An adaptation of those words literally plays out in the pilot episode at the party where we stand with Shauna and see through her: First, there’s singular focus on Jackie as she dances, laughs, then, that focus includes Jeff too, who is also looking at Jackie. Yet, almost synchronously, we’re shown Shauna as well, as she gazes both intimately and sadly, or as Sappho has coined, bittersweetly. The precision in this scene’s direction shines through its sharp emphasis on the manners of looking. Jeff can easily be equated to that man who is only godly in his fortune of being within Jackie’s vicinity. Sapphic as an adjective for Shauna and Jackie’s intense glances, cozy hugs, and fierce dialogue, thus, is not merely enough. Theirs is a complex dynamic that absorbs, and tailoring it to their own taste, also performs, Sappho’s verse.

Sappho was an ancient Greek poet around 600 BCE who belonged to the island of Lesbos (famously where the term lesbian comes from!). Her fragments feature her intricacies of observing, particularly women. They comprise the earliest writings of a woman poet that have managed to survive in the West. Yet almost all of Sappho’s works excavated are incomplete. Either they were deliberately destroyed or lost due to natural causes. In Yellowjackets then, Shauna and Jackie can be seen initiating a process of continuing that which remains irretrievable with this cherished Sappho-flavored dialect of theirs where their stares say so much more than they ever manage to out loud. After all, the girls have gone way too Greek in this series to turn a blind eye to Sappho. Gazing, in a way that smudges the binary between looking and being looked at, is the very punctuation within which Sappho 31 functions:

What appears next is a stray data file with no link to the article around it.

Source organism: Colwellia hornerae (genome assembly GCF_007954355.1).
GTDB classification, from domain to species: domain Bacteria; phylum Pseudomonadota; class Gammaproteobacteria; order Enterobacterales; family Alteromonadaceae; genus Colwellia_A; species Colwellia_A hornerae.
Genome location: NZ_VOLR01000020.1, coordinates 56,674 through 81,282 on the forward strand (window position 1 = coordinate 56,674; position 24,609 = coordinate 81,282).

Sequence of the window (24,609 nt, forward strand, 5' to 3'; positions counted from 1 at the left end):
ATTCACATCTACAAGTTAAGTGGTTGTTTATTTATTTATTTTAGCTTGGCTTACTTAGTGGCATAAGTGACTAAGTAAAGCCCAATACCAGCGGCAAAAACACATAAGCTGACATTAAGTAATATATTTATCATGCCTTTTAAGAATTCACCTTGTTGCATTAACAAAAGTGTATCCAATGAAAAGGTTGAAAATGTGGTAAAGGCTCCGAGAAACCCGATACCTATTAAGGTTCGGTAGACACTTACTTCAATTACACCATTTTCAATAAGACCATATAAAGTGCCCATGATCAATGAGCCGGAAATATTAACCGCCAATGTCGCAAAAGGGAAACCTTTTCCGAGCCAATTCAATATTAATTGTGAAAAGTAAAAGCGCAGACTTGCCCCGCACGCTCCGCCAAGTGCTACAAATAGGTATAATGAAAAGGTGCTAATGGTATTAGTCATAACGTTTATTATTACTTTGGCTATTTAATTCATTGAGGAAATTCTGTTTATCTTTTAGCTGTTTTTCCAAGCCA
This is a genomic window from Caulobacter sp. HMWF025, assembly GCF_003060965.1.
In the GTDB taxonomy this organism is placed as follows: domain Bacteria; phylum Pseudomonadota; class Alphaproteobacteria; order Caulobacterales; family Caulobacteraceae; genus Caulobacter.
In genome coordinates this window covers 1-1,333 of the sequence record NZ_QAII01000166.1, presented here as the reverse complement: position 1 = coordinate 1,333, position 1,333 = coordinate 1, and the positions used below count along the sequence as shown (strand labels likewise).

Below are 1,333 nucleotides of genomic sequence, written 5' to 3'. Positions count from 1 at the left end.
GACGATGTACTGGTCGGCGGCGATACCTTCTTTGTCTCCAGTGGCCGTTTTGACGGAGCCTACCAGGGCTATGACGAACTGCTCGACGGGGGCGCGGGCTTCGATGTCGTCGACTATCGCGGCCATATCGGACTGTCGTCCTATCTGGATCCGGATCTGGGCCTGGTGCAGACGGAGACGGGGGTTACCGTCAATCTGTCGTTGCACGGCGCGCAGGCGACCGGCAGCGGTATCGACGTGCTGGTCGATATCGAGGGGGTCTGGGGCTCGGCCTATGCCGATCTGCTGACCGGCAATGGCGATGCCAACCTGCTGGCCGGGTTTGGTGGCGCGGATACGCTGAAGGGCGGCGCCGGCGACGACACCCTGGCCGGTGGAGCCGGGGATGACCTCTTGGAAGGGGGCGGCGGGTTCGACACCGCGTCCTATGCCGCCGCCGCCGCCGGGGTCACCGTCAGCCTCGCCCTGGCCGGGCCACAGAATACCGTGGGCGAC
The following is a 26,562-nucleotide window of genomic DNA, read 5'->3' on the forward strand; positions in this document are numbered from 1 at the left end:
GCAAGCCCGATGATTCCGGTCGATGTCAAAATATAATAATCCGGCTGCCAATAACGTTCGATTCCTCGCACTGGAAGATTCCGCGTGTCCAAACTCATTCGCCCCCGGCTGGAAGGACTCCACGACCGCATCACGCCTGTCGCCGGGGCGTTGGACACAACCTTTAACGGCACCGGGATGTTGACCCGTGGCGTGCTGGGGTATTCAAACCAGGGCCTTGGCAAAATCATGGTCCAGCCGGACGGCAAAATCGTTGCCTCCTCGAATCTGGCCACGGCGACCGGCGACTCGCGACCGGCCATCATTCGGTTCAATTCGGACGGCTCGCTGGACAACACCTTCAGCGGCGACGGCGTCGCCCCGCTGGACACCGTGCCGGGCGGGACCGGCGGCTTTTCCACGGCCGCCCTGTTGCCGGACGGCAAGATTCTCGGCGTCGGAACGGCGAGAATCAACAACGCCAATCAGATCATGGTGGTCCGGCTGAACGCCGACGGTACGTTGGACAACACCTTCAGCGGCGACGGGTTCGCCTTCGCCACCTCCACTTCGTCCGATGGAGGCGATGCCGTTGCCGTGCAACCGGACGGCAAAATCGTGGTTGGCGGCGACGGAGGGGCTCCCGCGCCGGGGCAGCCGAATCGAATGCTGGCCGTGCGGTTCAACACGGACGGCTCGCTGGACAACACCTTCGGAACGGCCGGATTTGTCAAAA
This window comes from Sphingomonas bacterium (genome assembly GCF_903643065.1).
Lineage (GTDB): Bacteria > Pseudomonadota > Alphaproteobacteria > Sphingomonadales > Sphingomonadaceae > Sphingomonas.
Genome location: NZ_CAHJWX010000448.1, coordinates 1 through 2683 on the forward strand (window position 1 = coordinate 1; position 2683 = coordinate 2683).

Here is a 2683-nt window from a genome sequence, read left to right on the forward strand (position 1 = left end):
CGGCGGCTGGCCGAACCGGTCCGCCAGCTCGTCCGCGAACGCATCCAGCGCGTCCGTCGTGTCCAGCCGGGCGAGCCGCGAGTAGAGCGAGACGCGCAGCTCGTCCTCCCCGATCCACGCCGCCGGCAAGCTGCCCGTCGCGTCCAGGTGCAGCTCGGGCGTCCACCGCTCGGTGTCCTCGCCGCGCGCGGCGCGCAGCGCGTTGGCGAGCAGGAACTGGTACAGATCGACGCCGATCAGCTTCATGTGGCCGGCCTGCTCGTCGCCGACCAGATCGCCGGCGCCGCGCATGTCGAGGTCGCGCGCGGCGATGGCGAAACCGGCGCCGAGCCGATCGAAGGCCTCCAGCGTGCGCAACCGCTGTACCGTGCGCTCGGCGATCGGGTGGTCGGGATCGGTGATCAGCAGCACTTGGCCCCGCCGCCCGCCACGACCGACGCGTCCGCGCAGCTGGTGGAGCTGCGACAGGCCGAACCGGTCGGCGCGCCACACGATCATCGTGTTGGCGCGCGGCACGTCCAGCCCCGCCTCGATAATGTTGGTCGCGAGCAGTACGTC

for when I look at you, even a moment, no speaking
is left in me

no: tongue breaks and thin
fire is racing under skin
and in eyes no sight and drumming
fills ears

and cold sweat holds me and shaking
grips me all, greener than grass
I am

— lines 7-15

Sappho’s manner of looking is one that queers the gaze that is elsewhere scrutinizing, surveilling, and invasive. Her verse embroiders due space for the gazer to look upon themselves, and thus, propels interiority. In the reel world of Yellowjackets, this intimate Sapphic inwardness is adapted in nuanced reflections where the show shows us, often in crisp closeups and crosscuts, the very impact of the characters’ looking upon themselves. The season one poster illustrates this most cohesively.

Jackie on the season 1 Yellowjackets poster sees the Antler queen in her eye. The antler queen on the Yellowjackets season 2 poster